Mary Magdalene Review

Mary Magdalene
After a miracle-performing Rabbi named Jesus (Joaquin Phoenix) visits her village on the coast of Galilee, Mary of Magdala (Rooney Mara) leaves her home and family to join him as his newest disciple, and witnesses the key events during the final months of his life.

by Dan Jolin |
Published on
Release Date:

16 Mar 2018

Original Title:

Mary Magdalene

Mary Magdalene has always been a vague, mutable figure in Christian teaching who tends to tell us more about the prejudices of the time than who she really was. Sadly, it’s Pope Gregory I’s take on her which has dominated most of history. In the late sixth century, the patriarchal git recast her as “the sinful woman” — a whore who Christ oh so mercifully redeemed. Never mind that she’s directly named more than any other apostle in the four Gospels. Or that she was the first person the resurrected Jesus first appeared to. Or that there’s no evidence she was ever a prostitute. In Gregory’s eyes, she needed to be put in her place.

And it’s a place which cinema’s been all too happy to keep her. After all, it makes for a better (arguably sexier) story, right through to Scorsese’s The Last Temptation Of Christ and Mel Gibson’s The Passion Of The Christ, which both conflate her with the supposed adulterer Jesus saves from stoning. With Mary Magdalene, however, Australian director Garth Davis (Lion) aims to set the record straight and return her to her rightful place as the 13th disciple who became even closer to the Messiah than his “rock”, Peter (Chiwetel Ejiofor).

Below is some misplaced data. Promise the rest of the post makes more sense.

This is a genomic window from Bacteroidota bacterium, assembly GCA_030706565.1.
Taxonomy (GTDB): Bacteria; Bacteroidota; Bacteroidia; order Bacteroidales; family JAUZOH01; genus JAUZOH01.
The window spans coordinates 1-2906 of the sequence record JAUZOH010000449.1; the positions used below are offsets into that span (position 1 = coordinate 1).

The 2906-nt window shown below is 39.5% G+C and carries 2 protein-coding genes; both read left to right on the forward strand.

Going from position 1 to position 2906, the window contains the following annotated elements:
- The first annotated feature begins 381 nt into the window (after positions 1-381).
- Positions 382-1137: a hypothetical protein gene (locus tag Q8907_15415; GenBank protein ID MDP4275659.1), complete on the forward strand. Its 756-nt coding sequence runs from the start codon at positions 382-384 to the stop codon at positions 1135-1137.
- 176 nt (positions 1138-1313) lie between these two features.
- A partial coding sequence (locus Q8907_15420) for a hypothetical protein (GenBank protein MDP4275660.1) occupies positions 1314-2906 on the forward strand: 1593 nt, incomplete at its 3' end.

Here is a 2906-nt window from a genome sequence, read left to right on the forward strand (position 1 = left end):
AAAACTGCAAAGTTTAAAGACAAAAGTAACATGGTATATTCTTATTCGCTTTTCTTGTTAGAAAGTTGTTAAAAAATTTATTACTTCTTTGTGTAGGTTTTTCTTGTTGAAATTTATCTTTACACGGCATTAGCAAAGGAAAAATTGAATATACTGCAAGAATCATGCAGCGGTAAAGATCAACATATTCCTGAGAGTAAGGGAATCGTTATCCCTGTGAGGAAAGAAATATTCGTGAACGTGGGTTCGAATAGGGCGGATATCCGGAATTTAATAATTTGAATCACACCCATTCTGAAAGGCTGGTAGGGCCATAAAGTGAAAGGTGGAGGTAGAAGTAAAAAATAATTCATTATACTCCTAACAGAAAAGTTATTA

Phoenix, sadly, does not a convincing Christ make.

It’s a worthy and welcome move, one which makes the film’s earliest scenes its most interesting. We get to see how Mary might really have lived, hauling fish nets with her sisters on the shore of Galilee, and resisting her father and brother’s attempts to marry her off with such nonconformist vehemence they assume demons have infested her soul. Portrayed with poise and resilience by Rooney Mara, she’s an initially compelling figure who appears in virtually every scene, whether enraptured by the sermons of Jesus (Phoenix), tending to the starving victims of Roman oppression, or defiantly tackling the jealousy of the other disciples, primarily the put-out Peter.

But as the story rolls on through Passover, it becomes more repetitive and familiar, briskly skipping through the big, climactic events in Jerusalem leading up to, and after, the crucifixion. The perspective may be fresh and the style impressively historical rather than mythical (an opening title notably says we’re in 33 CE rather than AD), but the events obviously remain the same, with the narrative inevitably becoming more dependent on Jesus himself. And Phoenix, sadly, does not a convincing Christ make. As the only actor here with an American accent, he feels less like a divinely empowered first-century religious activist than an acid-tweaked Summer-Of-Lover who’s rocked up in the wrong New Testament-based show.

Davis’ film may be timely and appropriate in the way it liberates the cinematic Magdalene from ‘fallen woman’ cliché, but for all its good intentions — and a strong turn from Mara — it loses focus during the crucial final act, denying the disciple the great story she deserves.

An interesting new take on a very well-known tale and a praiseworthy act of revisionism, but one which doesn’t ultimately deliver on its early promise.
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